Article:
South Africa: Floor-crossing 2002-2009

Extracted from: Susan Booysen & Grant Masterson 2009 "Chapter 11: South Africa" IN Denis Kadima and Susan Booysen (eds) Compendium of Elections in Southern Africa 1989-2009: 20 Years of Multiparty Democracy, EISA, Johannesburg, 402-403.

One of the most contentious pieces of legislation that existed in South Africa from 2002 until 2008 was the legislation permitting the defection of elected representatives of political parties (Booysen 2006, 751-770.). Four bills allowed members of parliament, of provincial legislatures and municipal councils to switch parties without forfeiting their seats. The First Amendment Act and the Local Government Amendment Act pertained to local level changes in representatives' affiliations. It provided for two fifteen-day window periods per elected term (plus one additional period immediately following the adoption of the legislation) during which councillors could change their party allegiances without losing their seats. The Second Amendment Act and the Loss or Retention of Membership of National or Provincial Legislatures Act enabled corresponding processes on national and provincial levels. Some political parties contested and Constitutional Court action followed. After a court directive, parliament passed a constitutional amendment in the form of the Constitutional Amendment Act 2003, thus legalising floor-crossing. The 'floor-crossing act', Act No. 22 of 2002, permitted members of a political party (under certain conditions, such as constituting a minimum of 10 per cent of the party's National Assembly members) to leave the party under which they were elected in the previous elections, and either form a new party or join an existing party, without forfeiting their seats. The Constitution of the Republic of South Africa Fourth Amendment Bill, 2002, passed into law in February 2003, permitted members of the National Assembly and the provincial legislatures to switch their allegiance from one party to another, irrespective of the fact that the members would have been elected on political party lists.

Floor-crossing could only take place in specified periods and certain conditions:

  • in order to cross the floor from one party to another (or to form a new party, or for two parties to merge) the person concerned, or group of people, had to constitute at least 10 per cent of the membership of the party that was being disowned; and
  • floor-crossing was only permitted twice during an electoral term, namely in the second and fourth years of the term, and only from 1 to 15 September in those years.

South Africa's system of floor-crossing specifically benefited big parties (see 2003 floor-crossing period, 2003 floor-crossing outcome, 2005 and 2007 floor-crossing periods, 2007 National Assembly floor-crossing outcome, and 2004 National Assembly Floor-crossing outcome). In the period from 2003 until 2008 the practice of floor-crossing had a substantial impact on party representation. It was predominantly the ruling party, the ANC, which systematically benefited from floor-crossing. Through floor-crossing events in the between-election period of 2004 to 2009, the ANC had increased its level of parliamentary representation from 69.69 to 74.25 per cent. At one stage, the DA was also a gross recipient of floor-crossers, but generally suffered losses.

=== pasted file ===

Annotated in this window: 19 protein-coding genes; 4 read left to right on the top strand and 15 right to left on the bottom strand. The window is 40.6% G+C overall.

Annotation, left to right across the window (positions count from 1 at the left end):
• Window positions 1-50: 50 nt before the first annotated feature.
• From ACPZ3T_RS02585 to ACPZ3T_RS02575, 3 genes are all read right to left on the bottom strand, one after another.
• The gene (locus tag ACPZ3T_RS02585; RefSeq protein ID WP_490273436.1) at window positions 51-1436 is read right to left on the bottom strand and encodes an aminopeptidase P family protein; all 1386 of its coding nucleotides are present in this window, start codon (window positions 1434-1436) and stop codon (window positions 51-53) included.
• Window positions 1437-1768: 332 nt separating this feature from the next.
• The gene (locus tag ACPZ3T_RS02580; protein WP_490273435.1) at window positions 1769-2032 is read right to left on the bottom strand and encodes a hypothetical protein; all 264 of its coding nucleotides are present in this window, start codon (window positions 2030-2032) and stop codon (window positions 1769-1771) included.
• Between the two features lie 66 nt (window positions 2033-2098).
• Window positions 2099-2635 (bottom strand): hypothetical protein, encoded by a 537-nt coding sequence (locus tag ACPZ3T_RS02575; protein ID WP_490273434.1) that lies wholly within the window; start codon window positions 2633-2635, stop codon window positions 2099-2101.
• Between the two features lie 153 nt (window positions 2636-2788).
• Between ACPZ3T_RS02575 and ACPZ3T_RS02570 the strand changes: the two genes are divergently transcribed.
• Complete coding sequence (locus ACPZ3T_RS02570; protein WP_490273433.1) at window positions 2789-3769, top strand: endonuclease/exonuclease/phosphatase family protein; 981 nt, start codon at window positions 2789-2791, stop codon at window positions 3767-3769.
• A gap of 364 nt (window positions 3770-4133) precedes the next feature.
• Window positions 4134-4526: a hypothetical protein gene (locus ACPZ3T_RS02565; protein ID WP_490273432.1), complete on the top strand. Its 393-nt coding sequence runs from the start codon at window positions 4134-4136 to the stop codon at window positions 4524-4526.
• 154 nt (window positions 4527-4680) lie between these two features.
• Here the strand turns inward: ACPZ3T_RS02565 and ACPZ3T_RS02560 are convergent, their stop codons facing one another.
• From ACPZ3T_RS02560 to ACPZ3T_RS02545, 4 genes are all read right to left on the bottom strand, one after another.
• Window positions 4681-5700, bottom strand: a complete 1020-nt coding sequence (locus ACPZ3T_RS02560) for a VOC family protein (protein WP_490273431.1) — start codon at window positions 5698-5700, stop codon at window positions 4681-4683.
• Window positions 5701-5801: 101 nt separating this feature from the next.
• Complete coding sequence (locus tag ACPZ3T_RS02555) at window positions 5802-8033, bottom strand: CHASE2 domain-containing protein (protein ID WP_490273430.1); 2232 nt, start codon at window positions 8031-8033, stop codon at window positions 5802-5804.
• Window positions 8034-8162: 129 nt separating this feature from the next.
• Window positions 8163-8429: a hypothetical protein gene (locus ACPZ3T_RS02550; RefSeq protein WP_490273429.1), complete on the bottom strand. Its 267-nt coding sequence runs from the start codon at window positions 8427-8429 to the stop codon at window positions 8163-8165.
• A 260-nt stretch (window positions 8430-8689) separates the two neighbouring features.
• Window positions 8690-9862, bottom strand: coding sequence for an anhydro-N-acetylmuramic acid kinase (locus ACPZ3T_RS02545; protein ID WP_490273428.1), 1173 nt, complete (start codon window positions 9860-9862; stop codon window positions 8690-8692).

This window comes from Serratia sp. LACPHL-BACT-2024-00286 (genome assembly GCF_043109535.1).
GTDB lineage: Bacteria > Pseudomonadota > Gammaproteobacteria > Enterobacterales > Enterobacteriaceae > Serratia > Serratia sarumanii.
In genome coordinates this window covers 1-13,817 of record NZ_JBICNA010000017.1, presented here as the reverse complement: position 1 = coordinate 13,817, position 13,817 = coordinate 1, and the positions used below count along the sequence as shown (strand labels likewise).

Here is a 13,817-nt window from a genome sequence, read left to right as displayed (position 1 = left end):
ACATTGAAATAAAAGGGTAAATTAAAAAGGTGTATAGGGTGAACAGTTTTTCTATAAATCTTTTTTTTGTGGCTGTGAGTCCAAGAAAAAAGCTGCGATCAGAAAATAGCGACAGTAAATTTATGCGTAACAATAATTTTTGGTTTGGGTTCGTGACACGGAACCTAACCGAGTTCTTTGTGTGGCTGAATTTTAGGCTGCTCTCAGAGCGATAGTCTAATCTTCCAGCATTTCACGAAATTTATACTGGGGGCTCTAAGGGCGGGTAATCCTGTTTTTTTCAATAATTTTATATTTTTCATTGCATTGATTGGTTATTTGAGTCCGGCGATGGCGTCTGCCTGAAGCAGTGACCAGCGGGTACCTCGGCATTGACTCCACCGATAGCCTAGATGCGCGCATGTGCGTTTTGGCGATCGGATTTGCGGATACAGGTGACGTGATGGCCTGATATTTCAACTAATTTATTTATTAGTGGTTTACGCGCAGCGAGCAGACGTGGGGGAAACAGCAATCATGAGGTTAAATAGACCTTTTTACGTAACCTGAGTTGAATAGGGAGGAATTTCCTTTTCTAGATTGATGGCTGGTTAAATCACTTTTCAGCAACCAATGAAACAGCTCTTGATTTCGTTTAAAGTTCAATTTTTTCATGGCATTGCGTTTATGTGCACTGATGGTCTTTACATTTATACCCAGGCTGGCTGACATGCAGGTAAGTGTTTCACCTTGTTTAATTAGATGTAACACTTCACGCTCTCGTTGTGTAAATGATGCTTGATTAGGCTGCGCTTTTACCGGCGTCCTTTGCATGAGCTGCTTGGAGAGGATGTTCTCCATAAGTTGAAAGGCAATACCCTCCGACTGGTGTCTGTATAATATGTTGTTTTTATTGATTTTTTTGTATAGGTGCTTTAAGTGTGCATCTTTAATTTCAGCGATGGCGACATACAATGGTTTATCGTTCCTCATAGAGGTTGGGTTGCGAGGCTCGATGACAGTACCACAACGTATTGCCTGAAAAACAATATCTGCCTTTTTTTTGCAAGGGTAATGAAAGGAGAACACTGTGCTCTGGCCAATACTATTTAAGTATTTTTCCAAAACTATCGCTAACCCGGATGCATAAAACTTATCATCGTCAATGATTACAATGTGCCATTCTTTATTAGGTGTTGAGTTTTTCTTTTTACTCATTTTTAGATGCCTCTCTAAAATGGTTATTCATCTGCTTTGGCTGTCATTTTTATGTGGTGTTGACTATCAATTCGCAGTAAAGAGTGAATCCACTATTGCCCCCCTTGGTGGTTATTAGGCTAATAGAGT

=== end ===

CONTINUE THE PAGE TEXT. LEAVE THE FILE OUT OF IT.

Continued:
Originally, the ANC had been opposed to introducing floor-crossing legislation, which was proposed by the then Democratic Party (DP) and NNP as a vehicle through which the two could merge after the NNP under the weight of its 1999 electoral decline formed an alliance with the DP. The DP-NNP relationship, however, broke down and the NNP requested the ANC's assistance to pass floor-crossing legislation. This time, the ANC was more receptive, in particular due to the NNP now supporting a merger with the ANC. Subsequently, there were three national-provincial floor-crossing window periods, namely in 2003, 2005 and 2007. (Local government floor-crossing was conducted in a separate cycle.)

The floor-crossing legislation faced several legal challenges, especially a Constitutional Court ruling which found that although there were some inherent flaws in the legislation, the act itself did not represent a subversion of constitutional rights or freedoms. Floor-crossing legislation remained a controversial and unpopular practice. IFP President Mangosotho Buthelezi once referred to MPs who had defected as 'crosstitutes', involved in 'crosstitution'. It was also unpopular with the ANC's rank-and-file, even if the ANC had been the only party that had consistently gained from the practice. Floor-crossing had subverted internal party democracy, with the floor-crossers often being rewarded with rapid rises through the party hierarchy. Following the ANC's 2007 Polokwane conference resolving to end floor-crossing, floor-crossing was abolished in January 2009 by means of the Constitution Fourteenth Amendment Act of 2008 and the Constitution Fifteenth Amendment Act of 2008, both of which were gazetted on 9 January 2009.

Reference

BOOYSEN, S 2006 "The will of the parties versus the will of the people? Defections, elections and alliances in South Africa", Party Politics 12(6).